Monday, April 16, 2007

I just came back from my small farm today.

Monkey and bush/wild pigs have been disturbing my crops so I have lost a bit of maize and some squash. I also planted pigeon pea on some land where I want to plant maize next year. The pigeon pea should make the soil nutrient-rich. I was looking at the pigeon pea growth and deciding how best to prepare for next planting season. I will likely dig in the soft parts of the pigeon pea around October this year.

I was also there to see how dry my maize was so I can begin preparations for harvesting. I should harvest around 200 kg of maize so we are looking into using an ox cart to bring it the 20 km distance from where the farm is to where I live. The family I live with will assist me.

Two weeks ago I was in a rural area for a training concerning the same program I work with. The training was entirely in local language so was exhausting for my listening skills. It was great for learning language but I was tired when the training closed.

A week ago, immediately following the training, I spent some days with a Japanese friend I met in Thailand as he will return soon to Japan. He is in Zambia working with the Japanese development organization JICA. We ate nice food and chatted.

I then went to Chaminuka resort for a final PC conference. I heard that the cost was 220 USD a night per room in which two volunteers stayed. The facilities were nice and the food well prepared and varied. The conference was for volunteers nearing the end of their contracts and was to stimulate thought and preparation for the end of life in Zambia and return to the states.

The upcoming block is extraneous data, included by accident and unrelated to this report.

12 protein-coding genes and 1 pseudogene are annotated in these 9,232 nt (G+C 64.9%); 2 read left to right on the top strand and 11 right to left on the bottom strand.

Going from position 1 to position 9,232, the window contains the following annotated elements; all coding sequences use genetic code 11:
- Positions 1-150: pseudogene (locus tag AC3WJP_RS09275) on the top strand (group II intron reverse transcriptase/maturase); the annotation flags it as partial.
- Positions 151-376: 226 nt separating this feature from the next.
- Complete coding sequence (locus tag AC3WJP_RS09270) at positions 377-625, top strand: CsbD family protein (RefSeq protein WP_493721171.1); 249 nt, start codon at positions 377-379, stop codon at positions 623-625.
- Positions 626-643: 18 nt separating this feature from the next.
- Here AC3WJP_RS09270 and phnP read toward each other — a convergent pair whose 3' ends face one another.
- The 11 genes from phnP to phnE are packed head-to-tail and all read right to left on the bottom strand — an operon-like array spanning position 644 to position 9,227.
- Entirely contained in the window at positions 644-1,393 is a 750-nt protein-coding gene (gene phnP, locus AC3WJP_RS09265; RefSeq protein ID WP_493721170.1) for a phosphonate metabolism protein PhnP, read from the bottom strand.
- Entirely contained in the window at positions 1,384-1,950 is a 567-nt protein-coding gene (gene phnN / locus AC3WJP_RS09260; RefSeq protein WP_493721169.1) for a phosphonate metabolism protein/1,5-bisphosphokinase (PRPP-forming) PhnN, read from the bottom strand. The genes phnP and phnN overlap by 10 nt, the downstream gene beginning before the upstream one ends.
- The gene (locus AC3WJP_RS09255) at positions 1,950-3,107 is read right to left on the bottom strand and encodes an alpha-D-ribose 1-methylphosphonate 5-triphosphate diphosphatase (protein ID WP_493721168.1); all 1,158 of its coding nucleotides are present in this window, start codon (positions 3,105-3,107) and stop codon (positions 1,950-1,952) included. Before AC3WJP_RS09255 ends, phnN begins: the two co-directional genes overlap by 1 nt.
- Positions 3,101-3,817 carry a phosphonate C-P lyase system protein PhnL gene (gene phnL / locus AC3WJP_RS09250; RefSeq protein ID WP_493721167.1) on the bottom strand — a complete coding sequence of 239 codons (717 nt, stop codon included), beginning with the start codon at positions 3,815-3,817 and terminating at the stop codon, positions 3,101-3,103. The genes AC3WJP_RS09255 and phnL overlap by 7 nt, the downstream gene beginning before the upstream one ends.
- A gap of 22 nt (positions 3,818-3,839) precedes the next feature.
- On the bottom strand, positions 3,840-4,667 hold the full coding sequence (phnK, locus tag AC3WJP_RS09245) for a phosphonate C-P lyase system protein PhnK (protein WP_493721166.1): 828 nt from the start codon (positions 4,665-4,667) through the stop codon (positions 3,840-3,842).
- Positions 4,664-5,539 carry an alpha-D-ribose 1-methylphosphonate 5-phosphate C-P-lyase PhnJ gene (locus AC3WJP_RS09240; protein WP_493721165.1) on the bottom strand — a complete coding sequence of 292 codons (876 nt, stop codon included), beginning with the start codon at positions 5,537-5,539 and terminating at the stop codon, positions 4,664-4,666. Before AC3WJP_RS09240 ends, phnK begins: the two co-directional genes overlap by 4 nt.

We have been generally told that return to states will be challenging. I agree on that point but am wary about taking specific advice regarding this as we were given advice before and during our arrival here to Zambia. Staff and other volunteers said that living here would be difficult and that we would consider ending our service early from time to time.

Being that neither was true for me, I think that some of the specific advice given regarding return to states may also not hold for me personally. I think that return will be challenging but not as overwhelming as the picture that some are painting.

As I have told others, sifting through advice is a skill I am learning. Sometimes advice seems to have more to do with the giver than the recipient.

Anyway the final conference was thought provoking and we’ll see how we all cope with returning to states and deciding what to do with the rest of our lives.

Other than that I’ve been working, smiling, biking, gardening, farming, and learning.

Still enjoying!

love. niko.

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